Friday, April 24, 2009

Looking Ahead

PEN doesn't represent most writers. It doesn't represent most of its OWN writers, who are window dressing for its actions. Who, then, does PEN represent?

As far as I can tell, it represents the multi-national book companies.
PEN American Center is an example of the NYC-based literary whole. Most undergrounders know this system doesn't represent them. The question is whether most writers of all kinds, including thousands of MFA-degreed wannabes, yet realize this.

New York-based outfits like PEN (and journals like N+1) are moving away from the concept of American literature, and by extension, American writers-- which is why it's imperative to construct new alternatives untied to the literary monopolists.

Tuesday, April 14, 2009

The Club

PEN American Center, behind the progressive window-dressing, is like a private club, to which a select group of members have the special key to gain entrance to a small room, very poshly decorated, with a large table at the center of it. The members have place settings at the table, from Toni Morrison at the head, to others like Jonathan Lethem further down the line. Being able to enter the room is the point.

We watch a series of scribblers walk in with grins-- the Elect-- each holding in his or her hand the special gold key which says, in more ways than one, they've arrived. Yes, the relevance of the key has lessened, as the quality of American literature has declined, and as literature and the Club itself have lost standing-- new structures labelled "Movies," "Music," and "Sports" towering over the three-story brownstone-- but for those who carry the rare gold key none of this matters. The key itself is the prize.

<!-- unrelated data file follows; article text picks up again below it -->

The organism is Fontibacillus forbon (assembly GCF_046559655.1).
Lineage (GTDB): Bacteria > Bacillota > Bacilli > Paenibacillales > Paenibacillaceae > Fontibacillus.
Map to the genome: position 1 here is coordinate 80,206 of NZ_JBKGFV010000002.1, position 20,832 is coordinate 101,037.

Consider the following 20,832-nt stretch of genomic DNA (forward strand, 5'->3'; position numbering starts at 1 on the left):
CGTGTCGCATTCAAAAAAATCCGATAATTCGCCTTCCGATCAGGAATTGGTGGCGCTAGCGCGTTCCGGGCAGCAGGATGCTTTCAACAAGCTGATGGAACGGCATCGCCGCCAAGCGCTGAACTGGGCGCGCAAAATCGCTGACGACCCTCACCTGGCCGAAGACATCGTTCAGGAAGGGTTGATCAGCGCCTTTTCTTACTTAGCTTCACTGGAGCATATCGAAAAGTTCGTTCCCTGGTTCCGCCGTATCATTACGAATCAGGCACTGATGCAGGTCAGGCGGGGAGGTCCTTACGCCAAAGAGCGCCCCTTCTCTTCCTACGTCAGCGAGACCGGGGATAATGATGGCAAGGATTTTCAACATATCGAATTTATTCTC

The Club is a metaphor for this country, and how it's been run in recent decades.

The Petition to PEN is a metaphor for changes in American literature, from collapsing conglomerates to vanishing newspaper book review sections-- which nobody reads anyway-- to print-on-demand books, blogs, and zeens bringing new kinds of writers, unscreened and unapproved, to the forefront-- changes which will make the Club a memory of bygone days before literature took exciting new paths toward relevance and revival.

Saturday, April 11, 2009

For Writers

The Petition to PEN is for writers, by working to open up an organization which is supposed to represent our interests. For most of those reading this, the Petition is for YOU.

This Petition is one step in opening up the instruments of exclusion which have constricted the expression and dissemination of literature in this country; which have kept literature bottled-up as a societal force.

I've been told that I'm not good enough to be represented by PEN; or more absurdly, that I'm not even a writer. (The same attitude is held toward all outsider writers.) Remember that I began writing as a zine-maker; as part of a movement that says anyone can be a writer; that EVERYONE has the right of expression through the art.

We live within the context of a vast and mighty hierarchical civilization in which the Popular Voice is skewed, co-opted, or overwhelmed by mighty machines of noise-- global publicity engines-- controlled by a relative few. The objective of the few is simple: the retention of power.

The art of literature will become healthy again when all writers are allowed to flow through the literary bloodstream; when unnecessary and arbitrary clots which kill the art are broken apart.